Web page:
Recovery from job loss: Easier for whites than blacks
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Despite some discouraging numbers on new jobs today, the economy, we know, does seem to be slowly getting back on its feet. But when it comes to the ability of individual families to make a comeback, the results can be shockingly inconsistent. A new study out today by the Pew Economic Mobility Project looks at the role race and assets have in people’s ability to weather the economic hardships of sudden unemployment.
When I looked at the study, I realized my own experience with unemployment fits right in to the results.
To explain what I mean, let’s compare my unemployment story to the story of a man named Billy Lowe.
Billy Lowe is a 36-year-old man from Philadelphia who lost his job last summer. I am a 36-year-old woman from L.A. who lost my job a few years before that. There are plenty of similarities and differences between us, but for the purpose of this story, here are the main ones.
We both have college degrees, and consider ourselves middle class. But Lowe is black, and I am white.
After losing his job 10 months ago, Lowe is still unemployed. “I basically lost my house. I lost my car. I mean, everything just basically fell apart,” he says.
After I lost my job? I was freaked out, but I had lots of resources to draw upon. And luckily, I got another job almost immediately.
These differences between Lowe’s situation and mine reflect larger national trends, according to that study by the Pew Economic Mobility Project. It found that between 1999 and 2009, 11 percent of white households surveyed had experienced unemployment for six months or more, compared to 23 percent of black households.
The study also found that a household’s ability to weather the economic shock of unemployment differed dramatically, largely because of the historic obstacles to building assets that black families face, according to Erin Currier, director of the Pew Economic Mobility Project.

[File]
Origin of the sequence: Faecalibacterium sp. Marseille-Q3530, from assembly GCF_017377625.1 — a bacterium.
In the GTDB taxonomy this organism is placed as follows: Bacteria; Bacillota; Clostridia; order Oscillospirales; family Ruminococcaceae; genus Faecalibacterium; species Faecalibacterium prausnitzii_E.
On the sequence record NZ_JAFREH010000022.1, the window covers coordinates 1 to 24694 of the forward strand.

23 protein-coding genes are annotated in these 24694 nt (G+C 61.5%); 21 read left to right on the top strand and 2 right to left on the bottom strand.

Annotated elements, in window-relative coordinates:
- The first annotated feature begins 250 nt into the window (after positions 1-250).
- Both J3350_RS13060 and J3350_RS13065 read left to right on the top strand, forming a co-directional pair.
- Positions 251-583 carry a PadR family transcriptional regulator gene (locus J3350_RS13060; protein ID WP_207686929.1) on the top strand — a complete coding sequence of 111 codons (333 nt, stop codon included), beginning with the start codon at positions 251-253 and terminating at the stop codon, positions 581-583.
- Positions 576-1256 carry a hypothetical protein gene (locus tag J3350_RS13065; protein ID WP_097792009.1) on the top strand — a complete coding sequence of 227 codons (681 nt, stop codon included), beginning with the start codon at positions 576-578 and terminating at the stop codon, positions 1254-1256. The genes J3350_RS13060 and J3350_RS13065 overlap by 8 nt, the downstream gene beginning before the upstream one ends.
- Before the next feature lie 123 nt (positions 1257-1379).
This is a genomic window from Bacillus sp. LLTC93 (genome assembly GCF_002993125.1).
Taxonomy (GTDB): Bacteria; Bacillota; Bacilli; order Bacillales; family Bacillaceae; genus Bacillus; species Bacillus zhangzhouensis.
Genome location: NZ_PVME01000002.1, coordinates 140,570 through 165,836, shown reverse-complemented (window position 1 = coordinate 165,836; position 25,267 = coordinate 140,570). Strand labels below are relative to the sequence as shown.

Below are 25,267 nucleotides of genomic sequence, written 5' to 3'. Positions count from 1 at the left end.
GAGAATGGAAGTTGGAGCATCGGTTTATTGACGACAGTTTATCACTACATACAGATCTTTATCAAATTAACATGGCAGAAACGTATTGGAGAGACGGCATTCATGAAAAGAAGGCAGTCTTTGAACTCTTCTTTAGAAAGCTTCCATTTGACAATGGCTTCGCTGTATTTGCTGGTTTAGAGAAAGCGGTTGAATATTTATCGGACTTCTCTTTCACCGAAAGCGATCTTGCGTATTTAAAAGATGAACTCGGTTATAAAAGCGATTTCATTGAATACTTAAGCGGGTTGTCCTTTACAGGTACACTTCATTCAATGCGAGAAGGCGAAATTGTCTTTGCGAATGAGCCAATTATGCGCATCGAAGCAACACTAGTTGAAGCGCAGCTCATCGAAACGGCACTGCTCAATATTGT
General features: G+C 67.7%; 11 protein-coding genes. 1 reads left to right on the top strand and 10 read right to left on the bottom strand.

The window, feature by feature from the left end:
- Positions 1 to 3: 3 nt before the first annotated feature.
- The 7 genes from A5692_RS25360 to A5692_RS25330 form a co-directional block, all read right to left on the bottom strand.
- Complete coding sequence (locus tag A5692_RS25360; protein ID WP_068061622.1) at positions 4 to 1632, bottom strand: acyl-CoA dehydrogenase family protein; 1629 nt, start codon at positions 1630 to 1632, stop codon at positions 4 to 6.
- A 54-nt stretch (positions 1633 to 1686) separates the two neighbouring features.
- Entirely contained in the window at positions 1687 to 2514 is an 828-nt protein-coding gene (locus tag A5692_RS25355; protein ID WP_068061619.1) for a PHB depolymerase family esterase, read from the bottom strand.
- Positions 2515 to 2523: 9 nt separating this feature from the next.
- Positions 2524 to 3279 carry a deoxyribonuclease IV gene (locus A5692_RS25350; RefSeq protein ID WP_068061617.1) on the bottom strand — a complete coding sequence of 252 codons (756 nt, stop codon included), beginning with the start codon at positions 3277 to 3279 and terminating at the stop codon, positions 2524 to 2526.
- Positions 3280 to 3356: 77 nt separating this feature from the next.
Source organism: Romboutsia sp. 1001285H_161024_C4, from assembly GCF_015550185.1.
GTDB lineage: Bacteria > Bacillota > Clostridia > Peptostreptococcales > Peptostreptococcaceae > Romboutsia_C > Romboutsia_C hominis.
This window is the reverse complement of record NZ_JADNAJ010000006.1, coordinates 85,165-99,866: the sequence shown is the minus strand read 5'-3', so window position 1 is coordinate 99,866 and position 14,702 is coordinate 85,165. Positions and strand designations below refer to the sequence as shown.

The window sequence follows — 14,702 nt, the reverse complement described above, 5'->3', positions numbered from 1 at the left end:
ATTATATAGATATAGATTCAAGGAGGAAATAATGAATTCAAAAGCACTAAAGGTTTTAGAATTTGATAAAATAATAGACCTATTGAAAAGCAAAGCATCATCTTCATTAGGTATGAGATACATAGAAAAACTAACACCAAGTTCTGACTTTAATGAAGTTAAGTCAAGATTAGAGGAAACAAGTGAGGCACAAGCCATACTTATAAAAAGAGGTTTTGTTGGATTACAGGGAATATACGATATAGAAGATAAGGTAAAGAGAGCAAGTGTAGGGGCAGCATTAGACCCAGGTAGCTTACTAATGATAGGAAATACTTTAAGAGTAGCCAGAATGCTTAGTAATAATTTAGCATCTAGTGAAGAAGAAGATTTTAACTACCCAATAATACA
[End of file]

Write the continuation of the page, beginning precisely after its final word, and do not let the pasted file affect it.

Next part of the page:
“White families were more likely to hold employer-based pensions or retirement savings accounts, they were more likely to inherit money or receive large gifts from relatives, which are often some of the first resources that families draw upon when they face financial hardship,” Currier says.
So back to Lowe and me. In many ways, my situation echoed Currier’s research. I did have a retirement savings account I could draw upon. I knew I could ask my mom to help with rent, and I didn’t have to worry about car payments because she’d given me her old car.
As for Lowe, he had no retirement savings, and though his parents wanted to help, they didn’t have many assets they could draw upon to offer.
“It was basically ‘This is all I got. I can hand you $50 here or $50 there,’” says Lowe. “But it was not enough where they could pay my rent for two months or pay my car note for two months to try to buy some time to get another job.”
The fact that I could lean on my family’s assets while Lowe could not has ripple effects, says Janet Boguslaw, a co-author of the Pew study and Associate Director of the Institute on Assets and Social Policy at Brandeis University. Boguslaw interviewed dozens of black families for the study, and she says in many cases their limited assets going in to unemployment hampered their ability to recover financially from the shock, even once they found a new job.
“They’ve depleted all of their wealth. They may be in debt. They can’t start the recovery in the same way that people who have either a personal safety net or an extended family safety net would have.”
Boguslaw says there should be more policies put in place by government and private lending institutions “so that people don’t have to deplete all of their resources” when they lose their jobs. She also suggests policy makers consider using the tax code to encourage more savings among lower-income families, to create more assets to fall back on in times of need.
All charts and graphics courtesy of the Pew Charitable Trusts.
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